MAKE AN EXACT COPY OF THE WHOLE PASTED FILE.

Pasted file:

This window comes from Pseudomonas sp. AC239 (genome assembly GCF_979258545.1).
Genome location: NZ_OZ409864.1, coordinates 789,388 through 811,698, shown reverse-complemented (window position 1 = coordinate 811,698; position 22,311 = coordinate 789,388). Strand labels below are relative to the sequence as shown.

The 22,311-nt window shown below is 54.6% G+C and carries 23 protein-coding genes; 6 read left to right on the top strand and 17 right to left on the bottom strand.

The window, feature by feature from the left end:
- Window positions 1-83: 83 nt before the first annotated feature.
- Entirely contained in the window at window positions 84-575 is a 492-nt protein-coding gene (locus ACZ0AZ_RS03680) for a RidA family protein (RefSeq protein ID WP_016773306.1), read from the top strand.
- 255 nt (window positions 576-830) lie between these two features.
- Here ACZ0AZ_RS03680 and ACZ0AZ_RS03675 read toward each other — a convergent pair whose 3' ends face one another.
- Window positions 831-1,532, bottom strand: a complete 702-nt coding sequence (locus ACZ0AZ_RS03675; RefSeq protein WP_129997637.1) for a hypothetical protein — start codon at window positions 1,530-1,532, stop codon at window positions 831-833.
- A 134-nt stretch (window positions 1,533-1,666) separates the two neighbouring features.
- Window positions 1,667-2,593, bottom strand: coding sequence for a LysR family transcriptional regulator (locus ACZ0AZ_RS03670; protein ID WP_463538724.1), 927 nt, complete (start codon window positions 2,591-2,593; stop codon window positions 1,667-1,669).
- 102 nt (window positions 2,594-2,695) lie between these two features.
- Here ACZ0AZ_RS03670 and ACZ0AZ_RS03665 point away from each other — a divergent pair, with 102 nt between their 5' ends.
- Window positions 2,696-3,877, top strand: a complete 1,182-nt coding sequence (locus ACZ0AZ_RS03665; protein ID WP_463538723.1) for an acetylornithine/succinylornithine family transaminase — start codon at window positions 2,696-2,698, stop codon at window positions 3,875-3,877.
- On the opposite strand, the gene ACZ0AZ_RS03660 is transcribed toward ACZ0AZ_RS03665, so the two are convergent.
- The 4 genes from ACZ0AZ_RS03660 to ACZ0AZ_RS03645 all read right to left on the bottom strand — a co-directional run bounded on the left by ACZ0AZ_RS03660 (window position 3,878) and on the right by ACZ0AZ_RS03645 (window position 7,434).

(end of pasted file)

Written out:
This window comes from Pseudomonas sp. AC239 (genome assembly GCF_979258545.1).
Genome location: NZ_OZ409864.1, coordinates 789,388 through 811,698, shown reverse-complemented (window position 1 = coordinate 811,698; position 22,311 = coordinate 789,388). Strand labels below are relative to the sequence as shown.

The 22,311-nt window shown below is 54.6% G+C and carries 23 protein-coding genes; 6 read left to right on the top strand and 17 right to left on the bottom strand.

The window, feature by feature from the left end:
- Window positions 1-83: 83 nt before the first annotated feature.
- Entirely contained in the window at window positions 84-575 is a 492-nt protein-coding gene (locus ACZ0AZ_RS03680) for a RidA family protein (RefSeq protein ID WP_016773306.1), read from the top strand.
- 255 nt (window positions 576-830) lie between these two features.
- Here ACZ0AZ_RS03680 and ACZ0AZ_RS03675 read toward each other — a convergent pair whose 3' ends face one another.
- Window positions 831-1,532, bottom strand: a complete 702-nt coding sequence (locus ACZ0AZ_RS03675; RefSeq protein WP_129997637.1) for a hypothetical protein — start codon at window positions 1,530-1,532, stop codon at window positions 831-833.
- A 134-nt stretch (window positions 1,533-1,666) separates the two neighbouring features.
- Window positions 1,667-2,593, bottom strand: coding sequence for a LysR family transcriptional regulator (locus ACZ0AZ_RS03670; protein ID WP_463538724.1), 927 nt, complete (start codon window positions 2,591-2,593; stop codon window positions 1,667-1,669).
- 102 nt (window positions 2,594-2,695) lie between these two features.
- Here ACZ0AZ_RS03670 and ACZ0AZ_RS03665 point away from each other — a divergent pair, with 102 nt between their 5' ends.
- Window positions 2,696-3,877, top strand: a complete 1,182-nt coding sequence (locus ACZ0AZ_RS03665; protein ID WP_463538723.1) for an acetylornithine/succinylornithine family transaminase — start codon at window positions 2,696-2,698, stop codon at window positions 3,875-3,877.
- On the opposite strand, the gene ACZ0AZ_RS03660 is transcribed toward ACZ0AZ_RS03665, so the two are convergent.
- The 4 genes from ACZ0AZ_RS03660 to ACZ0AZ_RS03645 all read right to left on the bottom strand — a co-directional run bounded on the left by ACZ0AZ_RS03660 (window position 3,878) and on the right by ACZ0AZ_RS03645 (window position 7,434).